Evolution is doing its thing. Let’s deal with it

The application of strict principles in an evolving society presents many problems, both temporal and spiritual. Supreme Court justices are split between those who see the constitution as fixed and immutable and those who see it as a set of fundamental principles that are adaptable, capable, that is, of being interpreted and applied in an evolving society to problems never envisioned by the authors. They see the essence of the document preserved by a broader analysis of its application.

The same conflict exists within the Roman Catholic Church. Historically, the church has had great difficulty in accepting scientific discoveries that conflicted with its teachings. Efforts at reform were viewed as heresy, a threat to eternal verities of which the hierarchy was the guardian. Strict constructionists within the church are reluctant to admit error and resist accommodating evolution. They are suspicious of those who seek to interpret Christianity in light of new discoveries, scientific and theological.
If evolution is viewed as God’s plan, it follows that Christianity, too, must evolve. Christian doctrine will need to be adjusted and modified in light of changing circumstance while preserving what is essential to the faith. Since God wills evolution, why is the church so reluctant to accept women and married priests or acknowledge the need for artificial birth control?

Evolution is a mixed blessing, as Pope Francis pointed out in his recent encyclical on the environment. With progress comes new and complex problems with overlapping moral, economic, and political consequences. The church’s moral authority is undermined by its unwillingness to acknowledge mistakes and set aside resistance to sensible reform.

The fear that confessing doctrinal error or exposing institutional problems would cause scandal that could erode the church’s authority blocks change. The faithful today understand that while the church has a divine component, it is composed of human beings, with all the weaknesses and flaws that status implies. That the church has survived for so long despite its many lapses is often cited as evidence of divine guidance.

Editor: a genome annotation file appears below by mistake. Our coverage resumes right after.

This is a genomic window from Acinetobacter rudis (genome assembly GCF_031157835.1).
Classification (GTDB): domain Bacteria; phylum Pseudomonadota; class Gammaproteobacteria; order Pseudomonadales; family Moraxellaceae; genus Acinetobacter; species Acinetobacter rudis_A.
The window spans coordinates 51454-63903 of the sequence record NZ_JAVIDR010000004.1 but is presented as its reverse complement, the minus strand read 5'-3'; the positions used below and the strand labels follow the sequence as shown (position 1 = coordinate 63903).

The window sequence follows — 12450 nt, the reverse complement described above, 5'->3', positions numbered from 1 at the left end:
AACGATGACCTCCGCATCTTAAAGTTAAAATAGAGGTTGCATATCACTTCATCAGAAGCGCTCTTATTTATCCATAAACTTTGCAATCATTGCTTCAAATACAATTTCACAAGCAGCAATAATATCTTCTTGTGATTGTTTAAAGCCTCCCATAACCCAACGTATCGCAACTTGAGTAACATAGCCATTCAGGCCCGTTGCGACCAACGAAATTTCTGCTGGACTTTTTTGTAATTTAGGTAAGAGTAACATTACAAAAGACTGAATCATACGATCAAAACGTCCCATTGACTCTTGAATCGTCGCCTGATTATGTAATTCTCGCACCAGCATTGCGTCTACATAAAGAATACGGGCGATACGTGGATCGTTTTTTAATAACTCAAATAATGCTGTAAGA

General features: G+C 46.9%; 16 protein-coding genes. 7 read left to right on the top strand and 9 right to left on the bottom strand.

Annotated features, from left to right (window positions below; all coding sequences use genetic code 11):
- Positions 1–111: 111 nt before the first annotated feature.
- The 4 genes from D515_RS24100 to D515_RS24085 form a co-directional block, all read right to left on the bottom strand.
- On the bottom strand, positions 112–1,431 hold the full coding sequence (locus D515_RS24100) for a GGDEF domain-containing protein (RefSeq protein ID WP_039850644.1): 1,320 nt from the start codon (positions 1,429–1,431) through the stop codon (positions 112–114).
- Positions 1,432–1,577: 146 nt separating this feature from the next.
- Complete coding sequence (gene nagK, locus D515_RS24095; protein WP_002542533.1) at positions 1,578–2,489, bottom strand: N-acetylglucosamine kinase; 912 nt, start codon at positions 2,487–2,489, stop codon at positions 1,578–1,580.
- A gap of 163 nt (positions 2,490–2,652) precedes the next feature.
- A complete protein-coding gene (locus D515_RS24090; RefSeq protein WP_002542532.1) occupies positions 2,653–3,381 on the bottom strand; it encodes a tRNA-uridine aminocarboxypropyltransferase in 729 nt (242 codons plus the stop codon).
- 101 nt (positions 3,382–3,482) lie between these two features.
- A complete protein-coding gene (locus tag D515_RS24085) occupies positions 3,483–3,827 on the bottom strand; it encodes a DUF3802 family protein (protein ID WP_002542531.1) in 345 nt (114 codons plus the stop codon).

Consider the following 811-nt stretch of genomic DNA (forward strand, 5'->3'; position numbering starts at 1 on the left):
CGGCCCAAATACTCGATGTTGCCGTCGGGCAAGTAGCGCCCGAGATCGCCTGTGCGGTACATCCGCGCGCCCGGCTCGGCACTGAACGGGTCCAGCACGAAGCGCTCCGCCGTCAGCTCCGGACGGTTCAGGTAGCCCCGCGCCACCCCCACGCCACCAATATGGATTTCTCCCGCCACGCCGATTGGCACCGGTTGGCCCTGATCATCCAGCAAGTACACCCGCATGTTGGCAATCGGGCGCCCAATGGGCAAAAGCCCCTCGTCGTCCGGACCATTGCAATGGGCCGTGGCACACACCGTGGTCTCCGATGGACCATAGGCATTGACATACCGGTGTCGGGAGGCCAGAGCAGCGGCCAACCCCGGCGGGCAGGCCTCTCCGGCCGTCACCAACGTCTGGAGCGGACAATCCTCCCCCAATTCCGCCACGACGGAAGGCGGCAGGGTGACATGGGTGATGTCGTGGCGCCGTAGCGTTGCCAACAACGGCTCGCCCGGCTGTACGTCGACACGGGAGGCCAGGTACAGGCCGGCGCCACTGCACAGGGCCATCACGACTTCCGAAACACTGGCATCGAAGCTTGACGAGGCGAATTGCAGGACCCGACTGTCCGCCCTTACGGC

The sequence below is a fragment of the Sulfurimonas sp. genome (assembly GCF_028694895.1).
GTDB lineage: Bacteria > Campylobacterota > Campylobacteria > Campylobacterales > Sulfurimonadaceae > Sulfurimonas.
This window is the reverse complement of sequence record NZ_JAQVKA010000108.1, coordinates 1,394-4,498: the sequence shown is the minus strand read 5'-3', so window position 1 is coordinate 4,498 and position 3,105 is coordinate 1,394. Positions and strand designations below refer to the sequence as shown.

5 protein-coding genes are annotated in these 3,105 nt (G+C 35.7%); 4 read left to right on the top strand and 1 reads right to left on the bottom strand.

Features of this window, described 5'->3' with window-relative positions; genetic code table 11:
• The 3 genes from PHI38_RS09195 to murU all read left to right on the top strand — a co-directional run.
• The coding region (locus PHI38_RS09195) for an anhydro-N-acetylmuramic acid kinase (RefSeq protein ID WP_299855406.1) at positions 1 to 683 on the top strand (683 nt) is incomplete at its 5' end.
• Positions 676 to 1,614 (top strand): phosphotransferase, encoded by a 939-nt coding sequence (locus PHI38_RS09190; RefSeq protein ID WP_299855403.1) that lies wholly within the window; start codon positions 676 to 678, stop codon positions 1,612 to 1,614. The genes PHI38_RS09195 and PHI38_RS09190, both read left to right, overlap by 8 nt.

I am more comfortable in today’s church than I was in the church of my youth. Then fear of hell and damnation and the wrath of a juridical God were stressed to enforce religious discipline. It was a religious variation of “scared straight.” Today the emphasis is on a God of love, merciful and understanding, embracing sinners. God has not evolved, but our understanding of Him and what is expected of us, has. The God of evolution is a God of love.

Pope Francis, like Pope John XXIII, is trying to draw a reluctant church into a fuller understanding, based on what we now know of the cosmos, human development, and a new theology, that seeks to reconcile the Bible, church history, science, and evolution with the fundamental truths of Christianity. The search will require some modification of what we were taught, but that can be accomplished within the context of a better understanding and appreciation of our religious obligations.

For me it’s simple: If you truly love God, you love your neighbor – all of them – and vice versa. By the very act of loving your neighbor you are loving God, even if you are an agnostic or an atheist. If you love my children, you love me and I love you, even if we have never met.

The historical church has tolerated, even condoned, practices that today we acknowledge as evil. Slavery, torture, war, and persecution have at one time or another been seen as permissible. Times change. What was once viewed as acceptable behavior is now considered sinful. The revelations inherent in evolution require us to reassess what is right and good within a developing enlightenment that is God’s creative process.

Christianity must be open to views that challenge preconceived beliefs, seeing the challenges not as heresy but as insights on how to better understand God’s will and to apply that wisely to the mystery of this great unfolding. Part of evolution is God’s expectation that we will learn to better understand the cosmos and our role within it. The love that is fundamental to our faith will remain as we seek to apply it to a world in transition.

The fear is that as we accept change, we risk losing our faith. The reality, I hope, is that by acknowledging and accommodating those changes, which are inevitable, we deepen our understanding and strengthen our faith. We really have no choice. Evolution is occurring whether we like it or not. Let’s try to make the best of it.